Pirates and shipwrecks make way to Detroit

By Rory McCarty

By RORY McCARTY

Contributing Reporter

Sunken ships and golden treasures are not just adventures for the movies. At the Detroit Science Center’s new “SHIPWRECK!: Pirates & Treasure” exhibit, visitors can see artifacts brought up from the ocean floor and experience what it would be like to live the life of a pirate.


The main attraction is treasure from the wreck of the S.S. Republic, a 19th century paddle steamer that sank off the coast of Georgia in a massive hurricane, taking with it a treasure trove of precious coins valued at $17 million. 


“On the S.S. Republic we found hundreds of gold coins … and tens of thousands of silver coins,” said John Longley, Odyssey Marine Exploration’s director of business development.


Visitors can use a computer simulation to experience what it’s like to explore the ocean floor using Odyssey’s robot submersible, Zeus.  


Television screens provide different facts about the history of the S.S. Republic, and a full-size replica of the Republic’s paddle wheel hangs over the display area. The wheel measures 28 feet in diameter, according to Ellen Gerth, the curator of collections at the Detroit Science Center.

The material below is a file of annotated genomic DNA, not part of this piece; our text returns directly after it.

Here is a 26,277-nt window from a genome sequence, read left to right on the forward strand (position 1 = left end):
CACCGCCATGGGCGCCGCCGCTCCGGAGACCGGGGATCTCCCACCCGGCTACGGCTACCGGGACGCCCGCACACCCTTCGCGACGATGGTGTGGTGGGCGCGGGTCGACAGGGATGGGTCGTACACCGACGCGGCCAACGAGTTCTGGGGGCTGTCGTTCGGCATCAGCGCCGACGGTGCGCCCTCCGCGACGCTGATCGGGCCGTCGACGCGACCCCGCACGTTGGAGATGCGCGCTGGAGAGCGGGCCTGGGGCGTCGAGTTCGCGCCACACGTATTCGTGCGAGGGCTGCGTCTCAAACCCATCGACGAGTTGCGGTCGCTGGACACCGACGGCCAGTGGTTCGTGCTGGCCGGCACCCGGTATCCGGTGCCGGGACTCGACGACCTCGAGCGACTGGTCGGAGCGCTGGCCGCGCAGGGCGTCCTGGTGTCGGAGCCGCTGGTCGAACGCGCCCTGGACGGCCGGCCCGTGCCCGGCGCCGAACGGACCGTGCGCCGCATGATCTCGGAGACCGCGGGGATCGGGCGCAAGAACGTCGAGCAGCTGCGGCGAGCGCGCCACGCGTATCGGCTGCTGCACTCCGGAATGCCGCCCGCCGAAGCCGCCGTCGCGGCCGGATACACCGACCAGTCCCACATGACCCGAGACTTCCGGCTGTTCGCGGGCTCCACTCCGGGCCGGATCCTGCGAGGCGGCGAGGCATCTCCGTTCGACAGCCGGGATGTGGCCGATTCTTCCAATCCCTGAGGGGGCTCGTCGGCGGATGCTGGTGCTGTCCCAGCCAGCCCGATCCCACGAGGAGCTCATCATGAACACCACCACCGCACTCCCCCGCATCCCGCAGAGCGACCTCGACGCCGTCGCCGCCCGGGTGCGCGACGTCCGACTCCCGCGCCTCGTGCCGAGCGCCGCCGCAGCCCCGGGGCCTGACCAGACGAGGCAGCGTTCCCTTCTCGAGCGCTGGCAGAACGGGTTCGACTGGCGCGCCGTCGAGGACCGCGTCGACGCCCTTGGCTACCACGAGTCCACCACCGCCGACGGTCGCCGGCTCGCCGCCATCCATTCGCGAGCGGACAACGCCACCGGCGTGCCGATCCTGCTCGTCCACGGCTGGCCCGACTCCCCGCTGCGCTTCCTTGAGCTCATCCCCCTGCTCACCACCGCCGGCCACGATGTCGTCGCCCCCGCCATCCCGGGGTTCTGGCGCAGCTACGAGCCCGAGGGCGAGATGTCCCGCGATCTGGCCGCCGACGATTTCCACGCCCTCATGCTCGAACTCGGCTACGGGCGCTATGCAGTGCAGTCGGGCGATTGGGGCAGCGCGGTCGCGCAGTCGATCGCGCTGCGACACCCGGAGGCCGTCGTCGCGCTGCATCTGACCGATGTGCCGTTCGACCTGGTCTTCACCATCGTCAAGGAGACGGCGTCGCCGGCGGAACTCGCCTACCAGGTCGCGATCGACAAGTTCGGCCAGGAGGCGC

Some of the other recovered sunken treasures on display include bottles and spoons from the S.S. Regina, china from the 

Edmund Fitzgerald, and a gold bar from the 15th-century Tortuga.


However, the standout piece of the exhibit is the hurricane tube, which lets visitors experience what it’s like to be on a ship in the middle of a storm like the one that sank the Republic. The tube uses flashes of light to emulate lightning and creates simulated winds of up to 78.9 mph.


But that’s only half of the exhibit. 


The other half gives visitors insight into the lives of pirates. Visitors can learn about famous pirates like Blackbeard, Captain Kidd and Mary Read and their infamous deeds. For example, one particular story centers around pirate Francois l’Olonnais, who reportedly punished a man by cutting open his chest and forcing another man to eat his beating heart.


Interactive parts of the exhibit let visitors create their own pirate through a computer program, raise a pirate flag, or try their hand at tying complicated rope knots like a Reef Knot or a Round Turn and Two Half-Hitches.


“SHIPWRECK!,” which opened March 22, runs until the beginning of September.